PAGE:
More than ever, the formation of youth is so much required in our time, mainly where youth no longer give the hope of being the future of the society and the church. Existing youth formation programmes in many parts of Africa should be vivified and new establishments should be made.


Conscious of the varieties of charisms united by their common source, the Holy Spirit, and that these form a glaring beautiful mosaic edifying the Body of Christ, the church is ever concerned about all its members who bear these divine gifts. The church’s dynamic feature inspired and guided by the same spirit helps it grow steadily in its understanding of each person’s dignity and vocation. This explains the church many endeavours in the form of teaching, synods and publications on various aspects of its life and mission. The church progresses in its knowledge of the mission bequeathed to it by Christ by sharing in his own mission of redemption, for its existence coincides with this mission.

The lay members enjoy the church’s loving concern for all her children for she constantly plans on how to carry everyone along and helps them realise their vocations and fructify their individual gifts. Through the efforts of the church, the lay faithful have come to appreciate their dignity and vocation. They share in various ways, according to their understanding and capacities, in its mission. Through them the church is able to permeate all sectors of human life because they live and work in places which only they can adequately evangelise. Being aware of their indispensable role in bringing the gospel to the ends of the earth, the church nurtures them, paying particular attention to the cradle, the human family, where all should first receive the fundamental instructions on the common vocation of Christians.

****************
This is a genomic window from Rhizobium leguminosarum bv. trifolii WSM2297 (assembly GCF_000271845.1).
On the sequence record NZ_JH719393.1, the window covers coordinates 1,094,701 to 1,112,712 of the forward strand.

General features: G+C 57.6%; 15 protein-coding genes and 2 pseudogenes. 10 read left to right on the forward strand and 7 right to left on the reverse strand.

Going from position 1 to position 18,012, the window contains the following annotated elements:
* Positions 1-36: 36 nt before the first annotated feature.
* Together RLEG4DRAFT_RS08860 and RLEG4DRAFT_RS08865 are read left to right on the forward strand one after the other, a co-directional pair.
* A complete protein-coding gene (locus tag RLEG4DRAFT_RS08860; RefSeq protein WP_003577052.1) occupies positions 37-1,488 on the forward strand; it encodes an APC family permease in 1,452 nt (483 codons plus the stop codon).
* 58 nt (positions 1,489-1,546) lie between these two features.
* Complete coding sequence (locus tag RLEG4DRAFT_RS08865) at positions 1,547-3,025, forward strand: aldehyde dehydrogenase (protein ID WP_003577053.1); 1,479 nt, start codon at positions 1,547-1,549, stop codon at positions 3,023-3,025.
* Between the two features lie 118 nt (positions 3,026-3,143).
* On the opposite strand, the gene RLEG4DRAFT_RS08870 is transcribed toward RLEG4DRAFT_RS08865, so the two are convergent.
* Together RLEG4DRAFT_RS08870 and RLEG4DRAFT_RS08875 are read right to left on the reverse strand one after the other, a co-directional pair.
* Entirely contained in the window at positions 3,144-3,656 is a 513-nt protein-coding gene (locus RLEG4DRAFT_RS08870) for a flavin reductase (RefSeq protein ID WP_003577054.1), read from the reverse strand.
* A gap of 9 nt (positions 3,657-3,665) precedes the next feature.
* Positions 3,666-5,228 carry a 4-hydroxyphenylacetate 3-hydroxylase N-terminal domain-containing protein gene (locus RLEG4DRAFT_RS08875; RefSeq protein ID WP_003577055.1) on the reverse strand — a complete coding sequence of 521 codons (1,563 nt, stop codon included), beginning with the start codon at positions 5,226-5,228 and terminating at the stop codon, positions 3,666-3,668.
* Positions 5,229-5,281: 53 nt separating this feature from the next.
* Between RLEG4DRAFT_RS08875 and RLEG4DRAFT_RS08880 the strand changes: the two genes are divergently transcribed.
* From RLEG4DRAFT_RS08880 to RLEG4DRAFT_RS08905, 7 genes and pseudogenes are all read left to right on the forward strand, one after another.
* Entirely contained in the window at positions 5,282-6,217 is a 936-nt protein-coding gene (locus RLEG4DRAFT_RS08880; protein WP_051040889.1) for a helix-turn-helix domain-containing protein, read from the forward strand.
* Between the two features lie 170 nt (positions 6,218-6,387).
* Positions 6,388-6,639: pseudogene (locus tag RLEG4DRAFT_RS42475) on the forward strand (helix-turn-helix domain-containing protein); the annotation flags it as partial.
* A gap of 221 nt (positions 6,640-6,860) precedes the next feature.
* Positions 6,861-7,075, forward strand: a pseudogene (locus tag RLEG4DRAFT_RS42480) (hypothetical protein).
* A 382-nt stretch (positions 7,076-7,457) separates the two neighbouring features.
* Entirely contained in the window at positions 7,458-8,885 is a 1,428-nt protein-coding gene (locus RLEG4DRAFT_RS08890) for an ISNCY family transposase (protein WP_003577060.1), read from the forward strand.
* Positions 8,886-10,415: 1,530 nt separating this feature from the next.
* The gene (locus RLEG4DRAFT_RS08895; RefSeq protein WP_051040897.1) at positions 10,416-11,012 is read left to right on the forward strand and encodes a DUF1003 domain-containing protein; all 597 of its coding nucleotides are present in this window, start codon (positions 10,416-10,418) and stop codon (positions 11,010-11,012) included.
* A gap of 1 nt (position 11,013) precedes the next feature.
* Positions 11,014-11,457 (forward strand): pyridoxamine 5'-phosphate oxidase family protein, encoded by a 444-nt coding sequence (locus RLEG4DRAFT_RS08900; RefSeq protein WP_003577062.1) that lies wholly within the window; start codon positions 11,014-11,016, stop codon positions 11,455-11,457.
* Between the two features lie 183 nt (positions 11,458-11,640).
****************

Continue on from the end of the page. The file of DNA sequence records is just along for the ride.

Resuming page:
As their various gifts and life conditions are, so are their hindrances in giving themselves unreservedly to the work of evangelisation, particularly in reaching out to persons and societies far from their vicinities. Natural family engagements, lack of adequate preparations, expected support from leaders, poverty manifesting in varied ways and perverting effects of globalisation that lead to self-alienation are some of the many challenges that stare the laity in the face. The church can assist by intensifying its maternal roles of encouraging, equipping spiritually, morally and physically, so as to accomplish its mission through all its members.


The author thanks the Sisters of the Immaculate Heart of Mary, Mother of Christ in Kenya and Ghana, Pontifical Missionary Societies, and Anglophone Africa for their contributions to this research article.

Competing interests

The author declares that she has no financial or personal relationships that may have inappropriately influenced her in writing this research article.

Author’s contributions

M.J.O. is the sole author of this research article.

Ethical considerations

This article followed all ethical standards for research without direct contact with human or animal subjects.

Funding information